Thankfully, this year, there are a host of exciting progressive candidates running to flip red districts in the legislature. Candidates like Allan Creasy, Dwayne Thompson, Danielle Schonbaum, Torrey Harris, and Katrina Robinson are energizing and drawing in voters that wouldn’t have voted in years past. Moreover, imcumbent Republican candidates like State Sen. Brian Kelsey are drawing multiple progressive challengers. Our new generation of candidates is carrying out the hard work of organizing once neglected districts and, with the right resources, they can succeed. Supporting candidates like these is one of the central goals of Future901.
With good candidates and with vigorous organizing, the current Republican majority is beatable. Indeed, in 2016, we saw this model play out with State Representative Dwayne Thompson. In that race, Thompson and his supporters knocked on tens of thousands of doors. With very little money, they managed to flip District 96 by a margin of under 400 votes. Thompson is seeking reelection in a seat we must now hold.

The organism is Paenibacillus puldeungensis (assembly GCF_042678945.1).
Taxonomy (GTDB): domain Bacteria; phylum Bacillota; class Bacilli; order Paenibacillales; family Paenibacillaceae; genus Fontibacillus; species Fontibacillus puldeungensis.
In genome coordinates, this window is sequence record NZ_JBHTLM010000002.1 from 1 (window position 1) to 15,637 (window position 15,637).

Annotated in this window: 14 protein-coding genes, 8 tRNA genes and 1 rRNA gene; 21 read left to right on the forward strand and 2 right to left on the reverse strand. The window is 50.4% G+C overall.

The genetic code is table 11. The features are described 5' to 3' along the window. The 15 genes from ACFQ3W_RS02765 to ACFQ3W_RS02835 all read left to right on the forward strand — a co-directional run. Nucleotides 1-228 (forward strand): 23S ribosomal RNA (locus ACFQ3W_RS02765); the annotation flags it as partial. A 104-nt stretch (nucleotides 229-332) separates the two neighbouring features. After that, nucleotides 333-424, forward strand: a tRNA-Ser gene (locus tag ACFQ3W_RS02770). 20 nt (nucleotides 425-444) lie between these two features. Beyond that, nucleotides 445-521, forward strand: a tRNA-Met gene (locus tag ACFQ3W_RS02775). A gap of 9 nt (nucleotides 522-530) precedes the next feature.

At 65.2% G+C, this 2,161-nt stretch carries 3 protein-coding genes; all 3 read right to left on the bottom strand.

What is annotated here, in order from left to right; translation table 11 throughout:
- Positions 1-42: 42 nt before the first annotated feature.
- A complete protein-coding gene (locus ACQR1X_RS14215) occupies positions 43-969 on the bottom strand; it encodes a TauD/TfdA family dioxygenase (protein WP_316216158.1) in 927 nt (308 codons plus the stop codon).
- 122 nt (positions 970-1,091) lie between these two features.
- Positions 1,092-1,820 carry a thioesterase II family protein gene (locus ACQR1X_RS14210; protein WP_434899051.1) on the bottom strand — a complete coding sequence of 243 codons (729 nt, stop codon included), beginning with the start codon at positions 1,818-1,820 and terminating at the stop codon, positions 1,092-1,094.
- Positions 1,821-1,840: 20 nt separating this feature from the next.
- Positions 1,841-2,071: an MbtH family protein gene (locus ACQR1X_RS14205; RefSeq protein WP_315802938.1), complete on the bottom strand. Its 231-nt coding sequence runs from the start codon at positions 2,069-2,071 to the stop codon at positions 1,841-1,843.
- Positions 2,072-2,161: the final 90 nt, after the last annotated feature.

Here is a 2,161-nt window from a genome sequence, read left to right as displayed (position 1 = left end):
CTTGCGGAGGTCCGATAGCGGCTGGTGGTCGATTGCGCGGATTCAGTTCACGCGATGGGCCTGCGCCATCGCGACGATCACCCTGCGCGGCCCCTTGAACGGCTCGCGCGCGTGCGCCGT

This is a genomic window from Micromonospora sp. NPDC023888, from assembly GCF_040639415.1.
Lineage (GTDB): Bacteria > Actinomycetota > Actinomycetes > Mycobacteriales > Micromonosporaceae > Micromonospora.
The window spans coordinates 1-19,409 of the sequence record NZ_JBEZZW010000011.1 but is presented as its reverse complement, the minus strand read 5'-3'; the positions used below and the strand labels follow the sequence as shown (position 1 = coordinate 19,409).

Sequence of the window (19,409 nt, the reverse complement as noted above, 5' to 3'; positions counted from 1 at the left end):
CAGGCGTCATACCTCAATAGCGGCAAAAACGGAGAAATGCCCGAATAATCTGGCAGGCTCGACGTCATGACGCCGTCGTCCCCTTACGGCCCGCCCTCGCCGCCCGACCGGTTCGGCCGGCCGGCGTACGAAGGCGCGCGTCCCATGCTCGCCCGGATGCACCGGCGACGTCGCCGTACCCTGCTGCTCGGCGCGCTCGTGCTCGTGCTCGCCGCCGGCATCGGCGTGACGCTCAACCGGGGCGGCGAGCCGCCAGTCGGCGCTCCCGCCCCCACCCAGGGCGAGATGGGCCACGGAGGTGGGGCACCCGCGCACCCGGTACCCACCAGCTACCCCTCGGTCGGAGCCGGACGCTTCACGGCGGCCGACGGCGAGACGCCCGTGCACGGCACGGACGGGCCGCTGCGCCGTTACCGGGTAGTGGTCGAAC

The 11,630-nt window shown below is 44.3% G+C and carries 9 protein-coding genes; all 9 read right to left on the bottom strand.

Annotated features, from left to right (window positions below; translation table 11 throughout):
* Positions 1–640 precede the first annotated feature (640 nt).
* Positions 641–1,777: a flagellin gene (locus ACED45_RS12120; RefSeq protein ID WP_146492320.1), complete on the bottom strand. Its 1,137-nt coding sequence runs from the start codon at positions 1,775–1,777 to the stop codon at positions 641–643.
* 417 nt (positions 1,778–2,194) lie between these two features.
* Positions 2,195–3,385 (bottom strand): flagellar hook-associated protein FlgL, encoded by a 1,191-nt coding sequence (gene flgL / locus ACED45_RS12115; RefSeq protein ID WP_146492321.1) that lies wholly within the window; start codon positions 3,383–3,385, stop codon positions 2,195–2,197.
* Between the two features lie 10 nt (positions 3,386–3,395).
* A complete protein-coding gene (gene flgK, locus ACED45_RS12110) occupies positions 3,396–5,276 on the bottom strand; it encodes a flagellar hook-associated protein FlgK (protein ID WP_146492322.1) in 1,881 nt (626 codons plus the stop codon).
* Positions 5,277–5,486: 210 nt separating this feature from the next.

Instrumental in Thompson’s win was his Field Director, Allan Creasy. Creasy has now stepped up to run in District 97. He is bringing the same disciplined, voter focused, field-centered approach that he employed in the Thompson race. Currently, this district is one of the most likely pickups of any seat in Tennessee.
Similarly, first time candidate, Danielle Schonbaum has gained significant early support in her effort to unseat Republican Mark White in District 83. She is a graduate of the EMERGE program that is training the next generation of female candidates. She has used her training well and is off to an impressive early fundraising start.